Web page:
From NCPR Blogs:
Education is always a huge issue in the news, for the simple reason that most, if not all, of us start out as children. Many of us also have or have had school-age kids. Education has particularly been in the news recently in our region because of...
A grant through the federal Workforce Investment Act (WIA) means independent college students in St. Lawrence County may be able to get up to $4,000 in aid for spring semester to help pay for tuition, books and fees, North Country Now is...
After a bomb threat this morning, Watertown High School was evacuated, according to a press release from the Watertown City School District. Police, school officials and a bomb-sniffing dog found no evidence of a bomb. They’re currently...
You may have heard on our air or read at ncpr.org that the Canton Central School District has had some money problems over the last couple years; more recently, the district has been considering a merger with Potsdam Central. It’s had to...
We talk a lot about food here at NCPR, and lately, we’ve been talking a lot about subsidized food. Whether it’s what people are buying with money from the Supplemental Nutrition Assistance Program (SNAP, better known as Food...
News stories tagged with "school"
May 25, 2004 — In the North Country, homelessness often means something different than sleeping on a park bench or under a bridge. A family who can't afford a home may move in with relatives, then a month later into a motel room, then into a low-rent apartment, and on and on. Each time the family moves, the children have to get used to new surroundings, new people, and new routines. And in many cases, they have to go to a new school. Preliminary studies show up to a third of the students in many districts don't end the academic year in the same school they started. On the second day of our series, Close to Homeless, we look at how transiency affects kids' education and the schools they attend. David Sommerstein has our story. Go to full article
Mar 30, 2004 — While Albany haggles over how to reform education aid, school superintendents have more bad news about their budgets for next year. From Carthage to Crown Point, school budget projections call for teacher cuts, reduced athletic and extracurricular programs, even school closings, while still asking for double digit tax increases. Jim Dawson is the northern New York representative to the state board of Regents, which sets education policy in New York. He spoke with David Sommerstein during a visit to Massena. He says the Regents are calling for an $880 million increase in state aid to schools. Go to full article
Dec 19, 2003 — The Campaign for Fiscal Equity, the group that successfully sued New York over education funding, is asking Governor Pataki to add $2 billion for schools in his new budget in order to comply with a court order. Karen DeWitt reports from Albany. Go to full article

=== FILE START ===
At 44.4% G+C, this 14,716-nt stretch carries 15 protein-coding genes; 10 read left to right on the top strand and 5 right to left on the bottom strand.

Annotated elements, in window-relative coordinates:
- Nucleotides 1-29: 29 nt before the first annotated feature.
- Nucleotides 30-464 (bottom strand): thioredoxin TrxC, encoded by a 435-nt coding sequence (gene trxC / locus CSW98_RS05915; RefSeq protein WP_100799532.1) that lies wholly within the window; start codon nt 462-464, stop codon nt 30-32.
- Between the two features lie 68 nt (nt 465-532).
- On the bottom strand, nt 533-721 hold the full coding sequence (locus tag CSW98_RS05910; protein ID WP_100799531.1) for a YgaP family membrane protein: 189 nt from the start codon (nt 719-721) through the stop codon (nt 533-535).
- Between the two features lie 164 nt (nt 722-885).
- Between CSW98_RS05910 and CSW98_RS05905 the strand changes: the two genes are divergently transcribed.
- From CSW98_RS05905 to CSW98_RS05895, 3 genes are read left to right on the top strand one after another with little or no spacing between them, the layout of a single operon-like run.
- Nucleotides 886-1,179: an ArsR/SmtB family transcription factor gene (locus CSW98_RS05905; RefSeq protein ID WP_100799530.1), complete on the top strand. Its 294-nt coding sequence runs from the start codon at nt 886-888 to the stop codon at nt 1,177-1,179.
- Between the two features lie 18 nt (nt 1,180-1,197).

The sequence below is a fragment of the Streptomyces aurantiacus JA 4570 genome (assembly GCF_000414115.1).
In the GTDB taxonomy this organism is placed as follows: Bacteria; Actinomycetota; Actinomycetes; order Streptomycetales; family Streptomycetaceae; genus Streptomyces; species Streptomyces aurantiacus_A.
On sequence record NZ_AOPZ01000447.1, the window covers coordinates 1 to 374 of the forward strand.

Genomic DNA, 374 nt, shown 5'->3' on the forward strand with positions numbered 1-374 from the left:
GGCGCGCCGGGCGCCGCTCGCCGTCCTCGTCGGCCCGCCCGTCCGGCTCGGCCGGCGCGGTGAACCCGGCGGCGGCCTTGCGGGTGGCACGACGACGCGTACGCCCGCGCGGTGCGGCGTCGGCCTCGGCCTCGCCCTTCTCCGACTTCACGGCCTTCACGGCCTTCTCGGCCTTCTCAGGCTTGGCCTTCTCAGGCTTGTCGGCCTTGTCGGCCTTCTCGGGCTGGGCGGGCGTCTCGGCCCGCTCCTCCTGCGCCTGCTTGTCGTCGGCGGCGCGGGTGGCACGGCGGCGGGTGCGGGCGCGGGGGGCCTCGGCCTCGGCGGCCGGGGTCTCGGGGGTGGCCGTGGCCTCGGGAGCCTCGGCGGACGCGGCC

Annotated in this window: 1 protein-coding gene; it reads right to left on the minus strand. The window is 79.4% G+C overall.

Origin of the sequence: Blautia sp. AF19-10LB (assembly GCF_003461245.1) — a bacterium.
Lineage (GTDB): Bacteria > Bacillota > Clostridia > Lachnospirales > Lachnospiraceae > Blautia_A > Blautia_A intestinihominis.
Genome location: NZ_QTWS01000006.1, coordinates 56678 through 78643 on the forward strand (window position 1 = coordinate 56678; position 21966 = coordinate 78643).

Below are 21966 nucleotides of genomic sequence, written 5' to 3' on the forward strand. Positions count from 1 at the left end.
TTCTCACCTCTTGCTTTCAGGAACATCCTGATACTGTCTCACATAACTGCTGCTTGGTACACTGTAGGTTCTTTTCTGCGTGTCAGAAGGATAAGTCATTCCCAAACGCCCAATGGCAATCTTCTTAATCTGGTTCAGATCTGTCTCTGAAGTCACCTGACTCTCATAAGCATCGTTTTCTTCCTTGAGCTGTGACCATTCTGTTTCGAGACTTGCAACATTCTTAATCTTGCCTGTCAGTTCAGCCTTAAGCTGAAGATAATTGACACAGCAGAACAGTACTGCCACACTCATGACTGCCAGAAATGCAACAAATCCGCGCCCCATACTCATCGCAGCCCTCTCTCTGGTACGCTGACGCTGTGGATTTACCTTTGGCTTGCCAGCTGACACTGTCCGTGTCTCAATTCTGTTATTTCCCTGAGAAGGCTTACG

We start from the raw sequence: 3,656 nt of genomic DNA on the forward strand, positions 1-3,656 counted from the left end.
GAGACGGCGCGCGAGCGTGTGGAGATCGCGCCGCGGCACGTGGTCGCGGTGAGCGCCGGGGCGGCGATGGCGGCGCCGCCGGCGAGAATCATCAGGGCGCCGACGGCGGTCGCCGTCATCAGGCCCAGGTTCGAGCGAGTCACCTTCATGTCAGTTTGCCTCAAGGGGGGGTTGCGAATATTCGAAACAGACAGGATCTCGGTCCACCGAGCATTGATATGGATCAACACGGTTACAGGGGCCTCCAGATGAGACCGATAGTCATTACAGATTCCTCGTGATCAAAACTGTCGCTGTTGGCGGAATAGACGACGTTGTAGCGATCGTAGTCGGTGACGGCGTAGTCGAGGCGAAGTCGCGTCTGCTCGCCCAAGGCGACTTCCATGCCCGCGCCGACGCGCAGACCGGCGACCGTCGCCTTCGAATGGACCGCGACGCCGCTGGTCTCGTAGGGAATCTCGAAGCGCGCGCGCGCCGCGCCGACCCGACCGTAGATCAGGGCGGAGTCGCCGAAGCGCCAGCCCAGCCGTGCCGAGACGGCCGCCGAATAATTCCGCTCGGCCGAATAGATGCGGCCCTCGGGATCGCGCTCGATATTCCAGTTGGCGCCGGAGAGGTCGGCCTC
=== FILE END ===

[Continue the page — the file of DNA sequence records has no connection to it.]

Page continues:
May 30, 2003 — It's been a rollercoaster ride this spring for New York's educators. Governor Pataki proposed a billion and half dollars in cuts to school aid. The state legislature passed a budget that restored much of the money. Pataki vetoed that budget. The legislature overrode the veto. School budget votes were delayed by two weeks to give the political wrangling time to run its course. Now people are readying to approve or reject their schools' spending plans next Tuesday. David Sommerstein reports. Go to full article
Apr 24, 2003 — New York's legislature has promised to restore some of Governor Pataki's proposed $1.25 billion cuts to school aid next week. That is theoretically in time for school districts to add the extra money to their budgets before they have to be finalized for a vote in May. But many school administrators are playing it safe and moving ahead with school closures, teacher lay-offs, and program cuts. The situation highlights the quandary schools have faced for the past 19 years that New York state budgets have been late. David Sommerstein reports. Go to full article
Mar 10, 2003 — Throughout the North Country, school administrators are grappling with devastating preliminary budgets for next year. They're dealing with falling state aid and rising costs. They're considering cutting programs, laying off teachers, closing school buildings, and still may propose tax levy increases in the 20% range. Last spring David Sommerstein profiled two programs in Malone that faced cuts. This year is no different. Here's that story. Go to full article
Mar 05, 2003 — Hundreds of school children, teachers and school superintendents converged on the capitol Tuesday to lobby for the restoration of over a billion dollars in education cuts that Governor Pataki has proposed for the state budget. Karen Dewitt reports. Go to full article
Feb 05, 2003 — Hundreds of school children marched at the State Capitol to protest Governor Pataki's proposed cuts to after-school programs. Go to full article
by Todd Moe
Jan 29, 2003 — Cornell Cooperative Extension officials in Jefferson, Lewis and St. Lawrence county say the time is ripe to start serving more North Country-grown produce in local schools. Cooperative Extension started its first farm-to-school pilot programs last summer in Canton, Massena and at SUNY-Potsdam. The aim this year is to get more farmers and schools involved. Request program information. Todd Moe reports. Go to full article
Oct 04, 2002 — A group called Dignity for All Students Coalition wants the state education department to ask students about instances of bullying. But Education Commissioner Richard Mills is refusing to include the questions in a survey distributed to school districts. Karen Dewitt has details. Go to full article